A novel approach to discovering genes associated with cancer risk from GWAS and EWAS data
The project has two primary objectives:
- To apply novel analytical and computational approaches and high-performance computing to cancer GWAS and EWAS data to provide new insights into the genetic and environmental causes, aetiology and biology of cancer.
- To develop a comprehensive risk prediction model for cancer using GWAS data.
The aim of the project is to gain new insights into the causes of cancer by using machine learning and high performance computing for analysis of ultra-high dimensional genomic data. This project is highly novel because: (a) it will pioneer the use of existing Genome-Wide Association Study (GWAS) and recently generated Epigenome-Wide Association Study (EWAS) data in tandem to discover new genomic regions associated with cancer risk, and (b) the analysis of GWAS and EWAS data will be performed using our new statistical methodology and the supercomputing capabilities available at The University of Melbourne. Our approach conducts an ultra-high dimensional linkage analysis across genomic regions, and is not just a study of individual SNPs considered one at a time. We have shown that our method can discover genes associated with risk of breast cancer and melanoma. By plotting the germline (GWAS) and somatic (EWAS) signals across the genome on top of one another, we have a new and powerful tool for finding genes implicated in cancer aetiology. Furthermore, combining EWAS analyses with epidemiological risk factors and exposures has the potential to reveal new insights regarding the interactions between environmental and lifestyle exposures, DNA methylation changes and cancer risk.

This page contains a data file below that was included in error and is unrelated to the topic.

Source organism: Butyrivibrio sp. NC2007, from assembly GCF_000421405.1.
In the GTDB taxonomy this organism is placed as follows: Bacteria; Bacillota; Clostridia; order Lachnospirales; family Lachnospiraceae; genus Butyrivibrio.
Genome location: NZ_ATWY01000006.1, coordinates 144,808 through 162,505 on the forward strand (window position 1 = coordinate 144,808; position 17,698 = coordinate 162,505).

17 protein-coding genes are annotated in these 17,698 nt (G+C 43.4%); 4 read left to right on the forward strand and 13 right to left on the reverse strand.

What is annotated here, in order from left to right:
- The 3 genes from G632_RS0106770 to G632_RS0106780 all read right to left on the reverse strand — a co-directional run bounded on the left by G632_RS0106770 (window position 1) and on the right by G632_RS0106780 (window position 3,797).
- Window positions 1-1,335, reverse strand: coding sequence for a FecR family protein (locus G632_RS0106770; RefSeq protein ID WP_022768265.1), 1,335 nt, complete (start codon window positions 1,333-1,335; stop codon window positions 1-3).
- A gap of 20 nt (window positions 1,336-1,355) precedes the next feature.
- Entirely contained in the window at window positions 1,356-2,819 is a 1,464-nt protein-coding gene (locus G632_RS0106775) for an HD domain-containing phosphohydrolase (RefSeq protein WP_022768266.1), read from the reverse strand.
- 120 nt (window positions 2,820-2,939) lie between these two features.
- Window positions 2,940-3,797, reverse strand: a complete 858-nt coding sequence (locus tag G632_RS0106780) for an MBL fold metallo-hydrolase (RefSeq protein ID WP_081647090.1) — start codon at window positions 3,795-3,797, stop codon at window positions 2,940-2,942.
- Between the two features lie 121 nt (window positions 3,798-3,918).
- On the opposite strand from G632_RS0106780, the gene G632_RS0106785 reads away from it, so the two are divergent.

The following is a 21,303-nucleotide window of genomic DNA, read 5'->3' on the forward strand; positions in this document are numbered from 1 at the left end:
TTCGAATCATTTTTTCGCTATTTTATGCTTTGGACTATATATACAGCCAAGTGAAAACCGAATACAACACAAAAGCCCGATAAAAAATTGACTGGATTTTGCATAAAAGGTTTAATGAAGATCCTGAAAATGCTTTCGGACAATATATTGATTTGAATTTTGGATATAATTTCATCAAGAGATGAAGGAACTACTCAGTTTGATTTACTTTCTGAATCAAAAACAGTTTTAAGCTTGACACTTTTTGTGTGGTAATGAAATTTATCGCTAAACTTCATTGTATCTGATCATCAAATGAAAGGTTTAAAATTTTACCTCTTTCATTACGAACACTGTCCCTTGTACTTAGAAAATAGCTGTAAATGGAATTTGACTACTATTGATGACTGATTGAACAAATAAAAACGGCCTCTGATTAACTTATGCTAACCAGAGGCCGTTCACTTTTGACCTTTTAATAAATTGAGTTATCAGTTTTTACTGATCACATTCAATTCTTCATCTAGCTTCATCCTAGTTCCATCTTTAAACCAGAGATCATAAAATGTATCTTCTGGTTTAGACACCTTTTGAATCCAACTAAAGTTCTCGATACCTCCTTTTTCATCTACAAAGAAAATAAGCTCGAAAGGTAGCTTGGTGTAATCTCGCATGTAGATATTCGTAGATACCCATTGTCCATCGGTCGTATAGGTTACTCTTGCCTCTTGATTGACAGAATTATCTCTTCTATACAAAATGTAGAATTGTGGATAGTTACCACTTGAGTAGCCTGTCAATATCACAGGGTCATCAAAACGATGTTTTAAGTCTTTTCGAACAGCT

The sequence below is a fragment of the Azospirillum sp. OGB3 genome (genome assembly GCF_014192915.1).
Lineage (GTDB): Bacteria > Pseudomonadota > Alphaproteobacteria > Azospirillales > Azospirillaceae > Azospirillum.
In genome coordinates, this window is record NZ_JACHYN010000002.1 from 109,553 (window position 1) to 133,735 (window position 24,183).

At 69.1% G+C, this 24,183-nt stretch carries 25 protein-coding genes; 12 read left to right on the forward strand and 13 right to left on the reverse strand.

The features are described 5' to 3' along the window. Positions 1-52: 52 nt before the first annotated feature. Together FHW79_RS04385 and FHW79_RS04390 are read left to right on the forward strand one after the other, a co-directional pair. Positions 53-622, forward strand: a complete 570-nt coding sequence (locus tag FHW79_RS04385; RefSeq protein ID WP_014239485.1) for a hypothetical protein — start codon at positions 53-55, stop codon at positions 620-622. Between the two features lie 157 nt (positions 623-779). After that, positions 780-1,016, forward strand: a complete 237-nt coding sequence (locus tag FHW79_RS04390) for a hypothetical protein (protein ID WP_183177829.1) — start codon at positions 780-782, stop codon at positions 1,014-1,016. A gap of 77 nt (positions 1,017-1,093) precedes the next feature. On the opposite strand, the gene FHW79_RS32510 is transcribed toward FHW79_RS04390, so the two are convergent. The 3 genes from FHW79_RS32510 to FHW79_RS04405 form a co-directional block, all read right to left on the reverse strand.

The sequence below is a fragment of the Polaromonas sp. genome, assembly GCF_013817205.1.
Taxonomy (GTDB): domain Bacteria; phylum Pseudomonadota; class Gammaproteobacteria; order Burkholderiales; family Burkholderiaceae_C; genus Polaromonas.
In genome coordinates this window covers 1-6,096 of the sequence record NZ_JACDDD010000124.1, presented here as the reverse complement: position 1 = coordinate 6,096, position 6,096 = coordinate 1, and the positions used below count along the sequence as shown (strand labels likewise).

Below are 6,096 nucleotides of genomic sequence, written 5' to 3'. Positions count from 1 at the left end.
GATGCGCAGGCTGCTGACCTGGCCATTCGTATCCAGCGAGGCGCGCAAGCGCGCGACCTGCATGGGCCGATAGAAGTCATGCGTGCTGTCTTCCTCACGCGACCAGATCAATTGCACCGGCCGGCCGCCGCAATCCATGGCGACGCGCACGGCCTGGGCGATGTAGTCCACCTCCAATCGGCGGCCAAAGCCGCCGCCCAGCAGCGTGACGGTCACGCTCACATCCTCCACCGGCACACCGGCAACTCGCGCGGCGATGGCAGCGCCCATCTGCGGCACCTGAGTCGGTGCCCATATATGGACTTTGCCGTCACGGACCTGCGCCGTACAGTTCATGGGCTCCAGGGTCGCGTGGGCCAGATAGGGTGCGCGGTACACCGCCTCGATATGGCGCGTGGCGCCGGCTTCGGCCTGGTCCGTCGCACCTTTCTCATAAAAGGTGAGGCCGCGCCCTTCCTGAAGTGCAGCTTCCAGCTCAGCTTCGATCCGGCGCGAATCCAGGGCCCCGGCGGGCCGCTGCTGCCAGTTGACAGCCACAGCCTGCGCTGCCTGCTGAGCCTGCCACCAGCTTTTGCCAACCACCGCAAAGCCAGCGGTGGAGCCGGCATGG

We will perform computationally intensive interaction analyses, targeted analyses of major cancer pathways, and stratified analyses based on different molecular subtypes of cancer. The results of our analyses will also be used to develop a comprehensive risk prediction model that includes all known risk factors.
This project requires no further genotyping, and will utilise existing knowledge, computing and data resources developed by NHMRC Project APP1033452. This innovative proposal has the potential to further our understanding of the biology and aetiology of cancer, through identifying novel genetic and epigenetic risk loci for cancer.
Dr Guoqi Qian (Department of Mathematics and Statistics, Faculty of Science, The University of Melbourne)
Dr Danny Park (Department of Pathology, Melbourne Medical School, The University of Melbourne)
Professor Justin Zobel (Department of Computer Science and Software Engineering, Melbourne School of Engineering, The University of Melbourne)
Dr Adam Kowalczyk (NICTA)
Dr Adam Freeman
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